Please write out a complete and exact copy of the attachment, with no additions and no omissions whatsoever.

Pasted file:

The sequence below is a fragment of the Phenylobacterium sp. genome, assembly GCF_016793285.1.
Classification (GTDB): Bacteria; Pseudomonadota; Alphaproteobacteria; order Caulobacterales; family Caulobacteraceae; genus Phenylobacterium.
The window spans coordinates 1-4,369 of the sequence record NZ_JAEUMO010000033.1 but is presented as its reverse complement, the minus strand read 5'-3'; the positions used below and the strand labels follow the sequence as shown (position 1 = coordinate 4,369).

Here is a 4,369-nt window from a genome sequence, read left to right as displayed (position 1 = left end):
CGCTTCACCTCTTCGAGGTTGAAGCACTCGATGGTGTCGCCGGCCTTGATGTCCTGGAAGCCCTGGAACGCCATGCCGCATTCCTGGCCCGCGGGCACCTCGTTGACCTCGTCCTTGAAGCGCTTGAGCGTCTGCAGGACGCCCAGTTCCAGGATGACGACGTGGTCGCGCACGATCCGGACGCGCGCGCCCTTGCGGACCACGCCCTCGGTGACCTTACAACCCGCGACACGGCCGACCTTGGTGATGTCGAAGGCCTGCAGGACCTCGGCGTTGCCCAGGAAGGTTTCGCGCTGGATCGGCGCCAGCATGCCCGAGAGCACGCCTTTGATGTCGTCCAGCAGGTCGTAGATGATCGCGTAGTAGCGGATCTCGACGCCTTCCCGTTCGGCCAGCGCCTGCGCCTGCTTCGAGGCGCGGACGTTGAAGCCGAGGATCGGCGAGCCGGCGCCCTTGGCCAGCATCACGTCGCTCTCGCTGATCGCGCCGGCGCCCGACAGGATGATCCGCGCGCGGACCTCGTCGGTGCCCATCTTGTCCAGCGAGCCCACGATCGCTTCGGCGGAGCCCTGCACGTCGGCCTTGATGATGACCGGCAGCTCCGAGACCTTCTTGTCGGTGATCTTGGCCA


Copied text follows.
The sequence below is a fragment of the Phenylobacterium sp. genome, assembly GCF_016793285.1.
Classification (GTDB): Bacteria; Pseudomonadota; Alphaproteobacteria; order Caulobacterales; family Caulobacteraceae; genus Phenylobacterium.
The window spans coordinates 1-4,369 of the sequence record NZ_JAEUMO010000033.1 but is presented as its reverse complement, the minus strand read 5'-3'; the positions used below and the strand labels follow the sequence as shown (position 1 = coordinate 4,369).

Here is a 4,369-nt window from a genome sequence, read left to right as displayed (position 1 = left end):
CGCTTCACCTCTTCGAGGTTGAAGCACTCGATGGTGTCGCCGGCCTTGATGTCCTGGAAGCCCTGGAACGCCATGCCGCATTCCTGGCCCGCGGGCACCTCGTTGACCTCGTCCTTGAAGCGCTTGAGCGTCTGCAGGACGCCCAGTTCCAGGATGACGACGTGGTCGCGCACGATCCGGACGCGCGCGCCCTTGCGGACCACGCCCTCGGTGACCTTACAACCCGCGACACGGCCGACCTTGGTGATGTCGAAGGCCTGCAGGACCTCGGCGTTGCCCAGGAAGGTTTCGCGCTGGATCGGCGCCAGCATGCCCGAGAGCACGCCTTTGATGTCGTCCAGCAGGTCGTAGATGATCGCGTAGTAGCGGATCTCGACGCCTTCCCGTTCGGCCAGCGCCTGCGCCTGCTTCGAGGCGCGGACGTTGAAGCCGAGGATCGGCGAGCCGGCGCCCTTGGCCAGCATCACGTCGCTCTCGCTGATCGCGCCGGCGCCCGACAGGATGATCCGCGCGCGGACCTCGTCGGTGCCCATCTTGTCCAGCGAGCCCACGATCGCTTCGGCGGAGCCCTGCACGTCGGCCTTGATGATGACCGGCAGCTCCGAGACCTTCTTGTCGGTGATCTTGGCCA